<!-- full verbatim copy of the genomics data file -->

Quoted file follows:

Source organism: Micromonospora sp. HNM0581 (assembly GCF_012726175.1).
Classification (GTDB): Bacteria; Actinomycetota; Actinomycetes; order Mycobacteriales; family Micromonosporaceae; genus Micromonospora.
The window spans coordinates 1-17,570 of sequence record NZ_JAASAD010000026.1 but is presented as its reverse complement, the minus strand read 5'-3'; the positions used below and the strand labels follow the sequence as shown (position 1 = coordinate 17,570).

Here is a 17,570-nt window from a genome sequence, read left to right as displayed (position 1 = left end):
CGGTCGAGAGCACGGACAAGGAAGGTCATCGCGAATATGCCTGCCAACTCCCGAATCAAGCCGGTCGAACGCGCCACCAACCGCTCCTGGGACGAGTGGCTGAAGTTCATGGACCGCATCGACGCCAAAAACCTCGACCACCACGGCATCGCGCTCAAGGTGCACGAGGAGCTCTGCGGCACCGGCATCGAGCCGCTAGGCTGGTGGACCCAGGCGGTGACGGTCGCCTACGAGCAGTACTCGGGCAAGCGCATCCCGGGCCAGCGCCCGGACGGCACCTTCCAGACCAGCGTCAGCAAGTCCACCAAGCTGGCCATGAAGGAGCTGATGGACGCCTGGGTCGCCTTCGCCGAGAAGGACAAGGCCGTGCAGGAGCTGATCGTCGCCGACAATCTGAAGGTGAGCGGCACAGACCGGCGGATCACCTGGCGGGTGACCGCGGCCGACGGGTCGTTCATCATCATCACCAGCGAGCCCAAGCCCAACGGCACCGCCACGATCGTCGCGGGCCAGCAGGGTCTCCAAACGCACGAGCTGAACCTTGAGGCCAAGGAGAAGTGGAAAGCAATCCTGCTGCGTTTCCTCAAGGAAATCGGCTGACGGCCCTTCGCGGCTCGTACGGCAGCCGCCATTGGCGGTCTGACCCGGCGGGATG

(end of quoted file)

Source organism: Micromonospora sp. HNM0581 (assembly GCF_012726175.1).
Classification (GTDB): Bacteria; Actinomycetota; Actinomycetes; order Mycobacteriales; family Micromonosporaceae; genus Micromonospora.
The window spans coordinates 1-17,570 of sequence record NZ_JAASAD010000026.1 but is presented as its reverse complement, the minus strand read 5'-3'; the positions used below and the strand labels follow the sequence as shown (position 1 = coordinate 17,570).

Here is a 17,570-nt window from a genome sequence, read left to right as displayed (position 1 = left end):
CGGTCGAGAGCACGGACAAGGAAGGTCATCGCGAATATGCCTGCCAACTCCCGAATCAAGCCGGTCGAACGCGCCACCAACCGCTCCTGGGACGAGTGGCTGAAGTTCATGGACCGCATCGACGCCAAAAACCTCGACCACCACGGCATCGCGCTCAAGGTGCACGAGGAGCTCTGCGGCACCGGCATCGAGCCGCTAGGCTGGTGGACCCAGGCGGTGACGGTCGCCTACGAGCAGTACTCGGGCAAGCGCATCCCGGGCCAGCGCCCGGACGGCACCTTCCAGACCAGCGTCAGCAAGTCCACCAAGCTGGCCATGAAGGAGCTGATGGACGCCTGGGTCGCCTTCGCCGAGAAGGACAAGGCCGTGCAGGAGCTGATCGTCGCCGACAATCTGAAGGTGAGCGGCACAGACCGGCGGATCACCTGGCGGGTGACCGCGGCCGACGGGTCGTTCATCATCATCACCAGCGAGCCCAAGCCCAACGGCACCGCCACGATCGTCGCGGGCCAGCAGGGTCTCCAAACGCACGAGCTGAACCTTGAGGCCAAGGAGAAGTGGAAAGCAATCCTGCTGCGTTTCCTCAAGGAAATCGGCTGACGGCCCTTCGCGGCTCGTACGGCAGCCGCCATTGGCGGTCTGACCCGGCGGGATG